Personally, I am not a fan of miracles.   So the oil doesn’t do it for me. I like the light. I love adding a new light every evening. I love seeing the candles increase in power. I feel their warmth building night after night till they fill up all the holes in the Menorah and it is complete or so we think and so we say. But it is never complete. There is always a darkness out there that needs our light. I believe the miracle of Hanukkah is that we are the ones who fill the void, chase away the shadows, shower stars on the year’s longest nights.

This is where Hanukkah and Christmas find common ground for me. The baby born on the 25th brings hope. The lights that celebrate his birth remind me of the dedication of the Maccabees that the tomorrow we hope and pray for will not happen by itself. It takes grit and striking a match to kindle candles of caring. All these presents we wrap in red and green or blue and white are beautiful extensions of our reaching out to each other.

Jimmy Kimmel said the difference between Hanukkah and Christmas is that Christmas kids get all their presents on one glorious morning. Hanukkah kids get them spread out over eight nights. I’m not entering the debate as to which is better. This is what I know.   The best gift we can give each other is the present of knowing it is up to us to make the world brighter. It is up to us to elevate holiness and joy. It is up to us to care, give, love. And faith? I have faith that someday we will get it: We are in it together – that’s the miracle.




Winter Is Coming


Winter is coming. I mean that literally. We spent Thanksgiving in the mountains of Western North Carolina and I had to use the defroster this morning to de-ice the windshield. As the days grow shorter, the leaves have returned to the earth. The sun is weaker; the night darker; the stars brighter and the trees declare there is strength in standing tall and firm against the shortened day.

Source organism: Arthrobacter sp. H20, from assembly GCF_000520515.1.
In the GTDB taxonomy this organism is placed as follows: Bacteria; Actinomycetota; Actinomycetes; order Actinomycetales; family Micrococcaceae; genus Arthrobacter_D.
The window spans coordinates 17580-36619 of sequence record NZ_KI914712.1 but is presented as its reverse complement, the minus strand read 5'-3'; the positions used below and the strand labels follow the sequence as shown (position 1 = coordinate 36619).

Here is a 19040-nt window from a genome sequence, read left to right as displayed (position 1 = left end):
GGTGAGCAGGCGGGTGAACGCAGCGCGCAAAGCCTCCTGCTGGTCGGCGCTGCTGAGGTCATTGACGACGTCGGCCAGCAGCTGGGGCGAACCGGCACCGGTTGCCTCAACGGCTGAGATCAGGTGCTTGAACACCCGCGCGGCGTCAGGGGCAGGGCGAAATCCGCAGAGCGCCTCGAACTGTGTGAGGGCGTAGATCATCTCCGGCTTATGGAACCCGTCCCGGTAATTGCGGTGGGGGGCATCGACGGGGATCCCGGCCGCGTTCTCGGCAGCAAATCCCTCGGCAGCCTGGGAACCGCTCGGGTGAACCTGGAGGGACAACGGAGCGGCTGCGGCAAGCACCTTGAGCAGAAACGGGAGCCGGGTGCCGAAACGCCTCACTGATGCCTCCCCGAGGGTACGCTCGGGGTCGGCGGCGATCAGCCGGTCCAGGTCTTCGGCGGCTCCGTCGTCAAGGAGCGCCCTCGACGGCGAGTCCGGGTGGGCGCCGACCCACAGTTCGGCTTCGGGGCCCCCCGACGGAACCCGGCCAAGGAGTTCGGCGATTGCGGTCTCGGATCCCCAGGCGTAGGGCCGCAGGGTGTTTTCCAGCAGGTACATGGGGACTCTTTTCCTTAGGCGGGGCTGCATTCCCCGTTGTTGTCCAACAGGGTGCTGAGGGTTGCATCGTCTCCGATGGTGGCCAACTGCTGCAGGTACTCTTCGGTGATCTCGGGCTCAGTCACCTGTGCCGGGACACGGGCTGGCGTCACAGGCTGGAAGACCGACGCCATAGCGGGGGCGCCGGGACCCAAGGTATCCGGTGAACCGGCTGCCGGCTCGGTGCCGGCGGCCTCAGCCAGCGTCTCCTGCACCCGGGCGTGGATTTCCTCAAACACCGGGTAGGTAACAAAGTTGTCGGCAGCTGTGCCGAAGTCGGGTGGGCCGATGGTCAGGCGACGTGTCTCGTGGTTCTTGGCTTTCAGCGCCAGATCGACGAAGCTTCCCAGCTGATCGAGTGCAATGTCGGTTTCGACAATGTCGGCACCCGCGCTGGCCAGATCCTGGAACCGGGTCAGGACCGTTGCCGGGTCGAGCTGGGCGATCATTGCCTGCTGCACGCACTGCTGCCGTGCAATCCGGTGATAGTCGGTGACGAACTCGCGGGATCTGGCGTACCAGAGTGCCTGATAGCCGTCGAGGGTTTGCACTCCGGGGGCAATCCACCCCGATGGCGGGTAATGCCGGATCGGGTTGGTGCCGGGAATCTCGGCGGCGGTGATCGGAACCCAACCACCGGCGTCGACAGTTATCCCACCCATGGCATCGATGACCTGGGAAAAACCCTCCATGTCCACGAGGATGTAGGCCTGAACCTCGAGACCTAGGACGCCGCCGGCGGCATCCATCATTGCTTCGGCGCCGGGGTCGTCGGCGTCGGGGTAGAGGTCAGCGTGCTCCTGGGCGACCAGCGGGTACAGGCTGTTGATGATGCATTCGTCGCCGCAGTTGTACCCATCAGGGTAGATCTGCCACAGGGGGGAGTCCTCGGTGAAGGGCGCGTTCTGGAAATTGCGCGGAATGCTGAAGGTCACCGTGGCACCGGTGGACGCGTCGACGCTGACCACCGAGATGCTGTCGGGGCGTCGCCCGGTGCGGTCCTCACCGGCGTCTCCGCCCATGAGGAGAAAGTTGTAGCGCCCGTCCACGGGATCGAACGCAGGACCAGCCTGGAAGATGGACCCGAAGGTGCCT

Winter is coming. I mean that figuratively. It is the motto of the House of Stark in the Game of Thrones. The Lords of the North listen to the warnings that ride the whirling winds constantly vigilant of what might be coming. They know from darker days what can happen. How the laughter and the light can turn; how the life and love and liberty we presume to be inalienable can be snatched and taken. It is a time of watching, waiting, preparing, assessing: Are dark days coming?

Almost every email I receive from a variety of progressive, inclusive, liberal organizations I have supported in the past are warning me. They tell me that now more than ever, I need to donate to their cause. I hear their plea. The signs are less than positive and that is coming from this writer who the day after the election wrote give the President-elect a chance. The office just might make the man. And it might. It’s just that almost every appointment seems to confirm our fears. It’s just that we are correctly sensitive to images of white men raising their arms in prototypes of “Sig Heil” salutes. And I want my President whether I voted for him or not to condemn what that represents in the boldest, strongest, virulent form. It’s just that it hasn’t, yet – made the man.